GSLIS faculty members Julie Hallmark and Mary Lynn Rice-Lively found themselves in Monterrey in Spring 1999, invited by Grupo Vitro, a very large multinational glass and chemical company headquartered in that city. The purpose of the visit was to consult on the future development and funding of the Chemistry Library at the Universidad Autónoma de Nuevo León (Autonomous University of Nuevo León), a library used by Vitro personnel. While in the city, they had the opportunity of speaking briefly with Sr Jose (Pepe) Escamilla of ITESM-UV, whose initial contact with GSLIS, in which he proposed the development of a Web-based Master's program for ITESM, had not received adequate publicity within the School. However, the timing was propitious that spring, and our conversation marked the beginning of the GSLIS/ITESM-UV program.
After considerable discussion GSLIS and TEC agreed to begin with six graduate courses to be taught jointly by the two institutions over the Internet, each to be supplemented by four live video teleconferences. The first course, "Introduction to information resources and services", was offered to the ITESM library staff on campuses throughout Mexico in Fall 1999. Other course offerings include:
In Spring 2001 the series began its second cycle incorporating revised versions of each course.
A unique aspect of these DE courses is the structured cooperation between the two schools. The TEC's sophisticated technological environment provides an outstanding platform for the course content, and the continual interchange between the ITESM-UV instructional and Web design staff and the GSLIS information technology staff has proven to be symbiotic indeed. Each course has a lead content professor in Austin and a lead instructional professor in Monterrey, assisted by several tutor professors and numerous teaching assistants (Rice-Lively, 2000; Martinez-Arellano, 2000). Although the course content is in English, Hypernews class discussions and e-mail exchange are conducted in Spanish. Rice-Lively (2000) explains:
The instructional model combines work teams in both cities, thus enabling strong course content that reflects the context of library and information services in Mexico and is adapted to the telecommunications infrastructure of the ITESM campus.
Some years ago the Argentinian foundation Fundación Antorchas, headquartered in Buenos Aires, began to contemplate increased support of Argentinean libraries and librarians. Realizing the significance for Argentina of improving both information services and preservation/conservation of library and archival material and willing to commit significant funds for the effort, Antorchas was to change the face of libraries and archives in Argentina.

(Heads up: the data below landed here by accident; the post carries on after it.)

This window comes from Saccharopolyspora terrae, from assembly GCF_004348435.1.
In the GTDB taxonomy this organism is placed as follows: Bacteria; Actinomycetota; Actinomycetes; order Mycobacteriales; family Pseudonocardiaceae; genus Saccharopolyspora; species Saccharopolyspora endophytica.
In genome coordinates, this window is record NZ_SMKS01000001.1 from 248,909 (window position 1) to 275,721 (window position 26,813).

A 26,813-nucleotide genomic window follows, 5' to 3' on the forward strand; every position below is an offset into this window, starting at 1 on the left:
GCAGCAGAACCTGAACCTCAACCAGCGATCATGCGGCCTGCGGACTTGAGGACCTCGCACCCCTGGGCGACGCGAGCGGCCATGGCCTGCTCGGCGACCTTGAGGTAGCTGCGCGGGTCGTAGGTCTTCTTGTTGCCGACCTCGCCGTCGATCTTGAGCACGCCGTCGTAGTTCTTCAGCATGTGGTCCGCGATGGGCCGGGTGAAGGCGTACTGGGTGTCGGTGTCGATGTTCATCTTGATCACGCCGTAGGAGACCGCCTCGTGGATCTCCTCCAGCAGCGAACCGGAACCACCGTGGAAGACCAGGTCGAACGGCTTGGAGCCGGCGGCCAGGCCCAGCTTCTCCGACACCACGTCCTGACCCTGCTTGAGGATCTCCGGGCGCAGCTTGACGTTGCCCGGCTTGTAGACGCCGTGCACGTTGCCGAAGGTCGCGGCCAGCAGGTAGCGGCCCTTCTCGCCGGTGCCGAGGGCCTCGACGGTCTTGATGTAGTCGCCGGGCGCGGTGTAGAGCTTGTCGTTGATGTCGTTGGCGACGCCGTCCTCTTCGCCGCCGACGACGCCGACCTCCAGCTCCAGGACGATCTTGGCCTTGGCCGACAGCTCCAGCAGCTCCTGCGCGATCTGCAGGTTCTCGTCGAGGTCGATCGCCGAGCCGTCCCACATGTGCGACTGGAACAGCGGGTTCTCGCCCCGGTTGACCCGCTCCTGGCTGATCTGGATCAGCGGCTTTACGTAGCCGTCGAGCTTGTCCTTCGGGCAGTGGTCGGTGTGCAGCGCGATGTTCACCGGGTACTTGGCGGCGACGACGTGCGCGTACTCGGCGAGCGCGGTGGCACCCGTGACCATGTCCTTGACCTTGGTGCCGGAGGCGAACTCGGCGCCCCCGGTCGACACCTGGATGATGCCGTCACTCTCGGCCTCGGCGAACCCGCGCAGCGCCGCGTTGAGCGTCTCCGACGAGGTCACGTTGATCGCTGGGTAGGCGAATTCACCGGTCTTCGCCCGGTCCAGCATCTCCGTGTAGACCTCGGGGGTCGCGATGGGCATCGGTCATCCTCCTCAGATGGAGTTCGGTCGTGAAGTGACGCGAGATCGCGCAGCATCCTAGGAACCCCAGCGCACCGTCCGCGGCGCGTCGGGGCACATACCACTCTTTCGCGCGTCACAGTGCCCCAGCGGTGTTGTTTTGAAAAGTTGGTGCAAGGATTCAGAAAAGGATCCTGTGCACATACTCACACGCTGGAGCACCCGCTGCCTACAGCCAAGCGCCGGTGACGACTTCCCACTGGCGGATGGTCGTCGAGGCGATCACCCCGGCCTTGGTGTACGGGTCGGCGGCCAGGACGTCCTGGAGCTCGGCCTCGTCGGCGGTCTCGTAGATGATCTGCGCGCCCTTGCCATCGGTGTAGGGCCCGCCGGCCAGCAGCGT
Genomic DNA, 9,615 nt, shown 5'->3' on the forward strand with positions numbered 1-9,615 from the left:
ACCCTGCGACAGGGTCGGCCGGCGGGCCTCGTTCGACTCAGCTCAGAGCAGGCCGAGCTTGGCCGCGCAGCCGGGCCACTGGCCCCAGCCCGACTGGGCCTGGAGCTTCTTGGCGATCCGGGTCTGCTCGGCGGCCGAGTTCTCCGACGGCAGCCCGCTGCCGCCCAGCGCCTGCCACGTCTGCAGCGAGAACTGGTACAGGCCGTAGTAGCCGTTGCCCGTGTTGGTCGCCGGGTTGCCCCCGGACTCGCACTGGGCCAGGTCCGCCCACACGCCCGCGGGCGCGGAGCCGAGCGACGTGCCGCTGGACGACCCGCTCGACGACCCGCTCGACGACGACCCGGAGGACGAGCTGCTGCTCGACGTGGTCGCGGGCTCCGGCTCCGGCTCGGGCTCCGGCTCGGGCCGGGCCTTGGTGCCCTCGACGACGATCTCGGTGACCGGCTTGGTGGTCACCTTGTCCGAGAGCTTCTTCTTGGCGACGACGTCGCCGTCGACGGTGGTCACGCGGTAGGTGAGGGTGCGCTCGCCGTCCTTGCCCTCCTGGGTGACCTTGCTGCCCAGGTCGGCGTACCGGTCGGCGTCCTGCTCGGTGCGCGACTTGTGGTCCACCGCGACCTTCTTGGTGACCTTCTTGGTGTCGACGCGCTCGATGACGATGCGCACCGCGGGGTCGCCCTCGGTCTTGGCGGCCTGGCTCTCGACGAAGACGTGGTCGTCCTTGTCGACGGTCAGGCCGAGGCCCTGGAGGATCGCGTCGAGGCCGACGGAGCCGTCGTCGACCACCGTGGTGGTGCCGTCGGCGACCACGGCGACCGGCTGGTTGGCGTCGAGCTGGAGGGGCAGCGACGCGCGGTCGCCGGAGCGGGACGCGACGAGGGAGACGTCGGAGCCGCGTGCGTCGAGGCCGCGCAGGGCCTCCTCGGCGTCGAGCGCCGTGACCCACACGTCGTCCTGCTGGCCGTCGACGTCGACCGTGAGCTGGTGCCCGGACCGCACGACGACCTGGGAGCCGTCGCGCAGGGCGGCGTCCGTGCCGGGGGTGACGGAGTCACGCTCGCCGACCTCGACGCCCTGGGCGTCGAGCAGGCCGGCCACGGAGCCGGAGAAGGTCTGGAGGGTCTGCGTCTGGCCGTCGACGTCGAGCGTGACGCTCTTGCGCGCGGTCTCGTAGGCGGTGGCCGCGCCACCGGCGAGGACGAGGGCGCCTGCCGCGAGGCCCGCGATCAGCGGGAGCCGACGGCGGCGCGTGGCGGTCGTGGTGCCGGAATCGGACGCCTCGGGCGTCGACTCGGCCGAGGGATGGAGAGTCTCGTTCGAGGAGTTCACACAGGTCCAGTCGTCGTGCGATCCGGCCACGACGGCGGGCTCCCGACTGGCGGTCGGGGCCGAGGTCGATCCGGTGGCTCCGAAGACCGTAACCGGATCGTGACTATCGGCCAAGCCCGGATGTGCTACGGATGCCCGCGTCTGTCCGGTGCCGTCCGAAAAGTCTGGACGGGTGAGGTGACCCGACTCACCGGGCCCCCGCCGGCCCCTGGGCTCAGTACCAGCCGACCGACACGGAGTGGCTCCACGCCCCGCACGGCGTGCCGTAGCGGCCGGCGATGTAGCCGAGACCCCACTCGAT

In January 1997 directors from Antorchas and its parent, the Lampadia Foundation, paid an exploratory visit to UT-Austin's Graduate School of Library and Information Science. Accompanied by Professor Elsa Barber, director of the school of Bibliotecología de la Facultad de Filosofía y Letras (the Library School of the Faculty of Philosophy and Letters) at the University of Buenos Aires (UBA), they wished to discuss options and possible directions for a joint program. As outlined in its annual report of 1997-1998, Antorchas visualized the support of libraries and library education on several fronts (Fundación Antorchas, 1998).
Selected graduates who had obtained the licenciatura from UBA's library school would be awarded scholarships to obtain the MIS and/or advanced specializations in preservation or conservation in Austin. Simultaneously, Antorchas committed to increased support to selected Argentinian libraries with the goal of improving services.
Antorchas' 1998-1999 annual report described an expanded vision of exchange and cooperation. They proposed an arrangement whereby professors from GSLIS would visit UBA to lecture and consult, and UBA faculty members would visit Austin to consult with persons of similar interests, visit classes, conduct research, visit area libraries and other information agencies, and purchase LIS materials. At this point Antorchas also proposed the construction of a computer laboratory for UBA, as well as a conservation laboratory and program.
Over the years these visions and Antorchas' generous funding have resulted in an active, continuing interchange of faculty and students. From June 1998 when the first UT-Austin faculty member traveled to Buenos Aires until the present, some eight Austin professors and doctoral candidates have enjoyed lecturing, learning, and sightseeing in that great city. In the reverse direction, 16 UBA faculty and adjunct faculty members have visited Austin. Tango bars and "asadas" featuring the world-famous Argentinian beef at one end and Western dancing at the Broken Spoke and Texas barbecue at the other have resulted in close friendships and greater international understanding. Studying Spanish has become de rigueur for GSLIS faculty.